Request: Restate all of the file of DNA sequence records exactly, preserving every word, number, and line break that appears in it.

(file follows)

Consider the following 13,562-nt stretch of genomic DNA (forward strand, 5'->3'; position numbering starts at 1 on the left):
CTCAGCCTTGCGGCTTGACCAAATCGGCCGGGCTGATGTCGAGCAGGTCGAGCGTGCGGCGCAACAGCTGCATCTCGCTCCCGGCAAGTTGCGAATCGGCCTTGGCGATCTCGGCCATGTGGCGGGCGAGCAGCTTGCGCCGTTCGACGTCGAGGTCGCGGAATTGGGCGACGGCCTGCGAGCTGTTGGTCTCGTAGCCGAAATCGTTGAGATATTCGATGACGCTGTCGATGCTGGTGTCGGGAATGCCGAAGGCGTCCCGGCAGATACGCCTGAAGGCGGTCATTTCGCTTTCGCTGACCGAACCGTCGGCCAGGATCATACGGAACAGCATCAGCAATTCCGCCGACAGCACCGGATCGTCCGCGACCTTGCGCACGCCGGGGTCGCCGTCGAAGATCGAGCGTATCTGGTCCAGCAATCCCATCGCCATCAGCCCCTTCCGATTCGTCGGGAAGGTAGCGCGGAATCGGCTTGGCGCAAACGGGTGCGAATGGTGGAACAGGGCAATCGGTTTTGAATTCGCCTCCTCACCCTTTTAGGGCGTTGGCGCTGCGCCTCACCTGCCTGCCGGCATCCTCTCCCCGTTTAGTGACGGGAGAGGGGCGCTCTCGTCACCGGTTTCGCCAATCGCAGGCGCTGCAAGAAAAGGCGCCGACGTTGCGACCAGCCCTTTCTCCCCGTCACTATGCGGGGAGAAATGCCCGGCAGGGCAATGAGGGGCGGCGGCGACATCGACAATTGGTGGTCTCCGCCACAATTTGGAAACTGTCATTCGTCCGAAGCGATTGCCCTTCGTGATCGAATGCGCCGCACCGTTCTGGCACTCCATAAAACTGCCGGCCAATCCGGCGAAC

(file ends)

Consider the following 13,562-nt stretch of genomic DNA (forward strand, 5'->3'; position numbering starts at 1 on the left):
CTCAGCCTTGCGGCTTGACCAAATCGGCCGGGCTGATGTCGAGCAGGTCGAGCGTGCGGCGCAACAGCTGCATCTCGCTCCCGGCAAGTTGCGAATCGGCCTTGGCGATCTCGGCCATGTGGCGGGCGAGCAGCTTGCGCCGTTCGACGTCGAGGTCGCGGAATTGGGCGACGGCCTGCGAGCTGTTGGTCTCGTAGCCGAAATCGTTGAGATATTCGATGACGCTGTCGATGCTGGTGTCGGGAATGCCGAAGGCGTCCCGGCAGATACGCCTGAAGGCGGTCATTTCGCTTTCGCTGACCGAACCGTCGGCCAGGATCATACGGAACAGCATCAGCAATTCCGCCGACAGCACCGGATCGTCCGCGACCTTGCGCACGCCGGGGTCGCCGTCGAAGATCGAGCGTATCTGGTCCAGCAATCCCATCGCCATCAGCCCCTTCCGATTCGTCGGGAAGGTAGCGCGGAATCGGCTTGGCGCAAACGGGTGCGAATGGTGGAACAGGGCAATCGGTTTTGAATTCGCCTCCTCACCCTTTTAGGGCGTTGGCGCTGCGCCTCACCTGCCTGCCGGCATCCTCTCCCCGTTTAGTGACGGGAGAGGGGCGCTCTCGTCACCGGTTTCGCCAATCGCAGGCGCTGCAAGAAAAGGCGCCGACGTTGCGACCAGCCCTTTCTCCCCGTCACTATGCGGGGAGAAATGCCCGGCAGGGCAATGAGGGGCGGCGGCGACATCGACAATTGGTGGTCTCCGCCACAATTTGGAAACTGTCATTCGTCCGAAGCGATTGCCCTTCGTGATCGAATGCGCCGCACCGTTCTGGCACTCCATAAAACTGCCGGCCAATCCGGCGAAC